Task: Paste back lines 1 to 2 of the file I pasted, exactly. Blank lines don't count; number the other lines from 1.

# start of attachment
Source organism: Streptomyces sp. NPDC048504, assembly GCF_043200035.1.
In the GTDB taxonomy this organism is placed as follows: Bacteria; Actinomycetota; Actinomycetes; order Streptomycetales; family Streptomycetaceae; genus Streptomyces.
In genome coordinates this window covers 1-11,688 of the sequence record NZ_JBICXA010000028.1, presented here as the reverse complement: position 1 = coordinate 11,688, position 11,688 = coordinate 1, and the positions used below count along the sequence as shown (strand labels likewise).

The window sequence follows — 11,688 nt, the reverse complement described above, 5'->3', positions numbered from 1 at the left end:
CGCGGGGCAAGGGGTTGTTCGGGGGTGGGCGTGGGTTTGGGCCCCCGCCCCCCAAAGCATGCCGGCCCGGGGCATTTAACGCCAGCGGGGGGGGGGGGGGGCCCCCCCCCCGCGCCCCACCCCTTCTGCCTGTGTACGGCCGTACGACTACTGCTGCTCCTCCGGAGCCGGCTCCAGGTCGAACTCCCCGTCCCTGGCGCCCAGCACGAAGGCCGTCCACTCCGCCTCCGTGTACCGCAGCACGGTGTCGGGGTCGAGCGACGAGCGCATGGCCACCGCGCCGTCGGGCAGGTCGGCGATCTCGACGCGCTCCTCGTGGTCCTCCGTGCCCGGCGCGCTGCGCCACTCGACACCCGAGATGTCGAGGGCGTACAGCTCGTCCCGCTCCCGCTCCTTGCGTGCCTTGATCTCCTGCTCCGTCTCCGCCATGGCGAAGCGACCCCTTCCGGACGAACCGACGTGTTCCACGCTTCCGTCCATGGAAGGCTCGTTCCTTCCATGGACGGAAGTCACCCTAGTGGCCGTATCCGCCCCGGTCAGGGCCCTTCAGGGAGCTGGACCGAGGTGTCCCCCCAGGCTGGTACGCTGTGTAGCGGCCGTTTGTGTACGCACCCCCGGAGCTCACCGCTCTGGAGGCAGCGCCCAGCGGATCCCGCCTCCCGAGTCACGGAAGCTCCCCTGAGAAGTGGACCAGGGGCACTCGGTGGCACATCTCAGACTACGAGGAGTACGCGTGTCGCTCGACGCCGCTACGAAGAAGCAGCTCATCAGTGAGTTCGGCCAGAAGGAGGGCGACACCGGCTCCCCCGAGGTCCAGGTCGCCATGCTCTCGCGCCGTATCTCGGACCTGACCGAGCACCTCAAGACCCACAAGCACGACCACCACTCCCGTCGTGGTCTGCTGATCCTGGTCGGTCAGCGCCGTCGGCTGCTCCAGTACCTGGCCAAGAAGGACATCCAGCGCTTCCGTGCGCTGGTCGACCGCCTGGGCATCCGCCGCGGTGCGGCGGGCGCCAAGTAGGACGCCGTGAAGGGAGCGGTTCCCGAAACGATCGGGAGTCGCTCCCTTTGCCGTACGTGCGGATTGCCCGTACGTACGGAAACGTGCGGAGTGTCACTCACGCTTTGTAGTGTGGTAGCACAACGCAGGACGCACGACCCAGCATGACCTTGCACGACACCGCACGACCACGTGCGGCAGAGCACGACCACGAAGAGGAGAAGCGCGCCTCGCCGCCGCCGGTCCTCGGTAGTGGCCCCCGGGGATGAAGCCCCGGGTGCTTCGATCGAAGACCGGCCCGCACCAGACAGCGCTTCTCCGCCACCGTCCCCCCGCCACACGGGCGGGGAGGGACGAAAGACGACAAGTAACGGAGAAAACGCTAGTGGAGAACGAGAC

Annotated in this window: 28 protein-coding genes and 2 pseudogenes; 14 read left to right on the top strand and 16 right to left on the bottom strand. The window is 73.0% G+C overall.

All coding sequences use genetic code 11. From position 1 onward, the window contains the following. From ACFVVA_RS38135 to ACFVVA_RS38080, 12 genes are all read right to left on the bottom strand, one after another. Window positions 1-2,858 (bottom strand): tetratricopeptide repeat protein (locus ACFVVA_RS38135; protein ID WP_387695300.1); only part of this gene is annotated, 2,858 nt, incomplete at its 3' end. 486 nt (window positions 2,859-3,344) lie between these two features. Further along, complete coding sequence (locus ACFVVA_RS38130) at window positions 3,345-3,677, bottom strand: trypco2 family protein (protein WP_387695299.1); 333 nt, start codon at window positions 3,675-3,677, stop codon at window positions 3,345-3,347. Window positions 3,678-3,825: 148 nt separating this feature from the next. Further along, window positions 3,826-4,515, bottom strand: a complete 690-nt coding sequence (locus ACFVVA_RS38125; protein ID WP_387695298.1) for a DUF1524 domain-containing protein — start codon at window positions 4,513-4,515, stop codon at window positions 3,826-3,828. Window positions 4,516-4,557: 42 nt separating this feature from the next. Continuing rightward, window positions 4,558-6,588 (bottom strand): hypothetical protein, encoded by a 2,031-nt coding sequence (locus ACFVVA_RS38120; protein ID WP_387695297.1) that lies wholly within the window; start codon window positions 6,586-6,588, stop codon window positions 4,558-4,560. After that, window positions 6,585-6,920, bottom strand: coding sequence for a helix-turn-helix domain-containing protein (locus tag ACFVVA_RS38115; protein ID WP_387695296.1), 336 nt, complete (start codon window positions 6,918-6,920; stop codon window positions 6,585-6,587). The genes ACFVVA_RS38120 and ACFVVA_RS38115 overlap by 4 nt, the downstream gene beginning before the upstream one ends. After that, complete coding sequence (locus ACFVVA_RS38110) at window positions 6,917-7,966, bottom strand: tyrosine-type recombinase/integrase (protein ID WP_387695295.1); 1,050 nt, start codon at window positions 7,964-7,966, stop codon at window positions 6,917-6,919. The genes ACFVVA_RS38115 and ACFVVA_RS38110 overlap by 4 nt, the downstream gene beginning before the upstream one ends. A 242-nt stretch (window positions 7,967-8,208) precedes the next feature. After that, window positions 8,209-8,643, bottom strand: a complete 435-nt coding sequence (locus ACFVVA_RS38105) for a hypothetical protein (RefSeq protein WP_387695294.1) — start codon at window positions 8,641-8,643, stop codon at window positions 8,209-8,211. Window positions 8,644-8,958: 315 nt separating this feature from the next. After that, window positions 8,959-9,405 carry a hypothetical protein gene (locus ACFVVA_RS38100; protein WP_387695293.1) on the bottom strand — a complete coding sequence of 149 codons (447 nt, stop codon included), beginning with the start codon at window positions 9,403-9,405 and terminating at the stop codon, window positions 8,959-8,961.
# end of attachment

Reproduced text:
Source organism: Streptomyces sp. NPDC048504, assembly GCF_043200035.1.
In the GTDB taxonomy this organism is placed as follows: Bacteria; Actinomycetota; Actinomycetes; order Streptomycetales; family Streptomycetaceae; genus Streptomyces.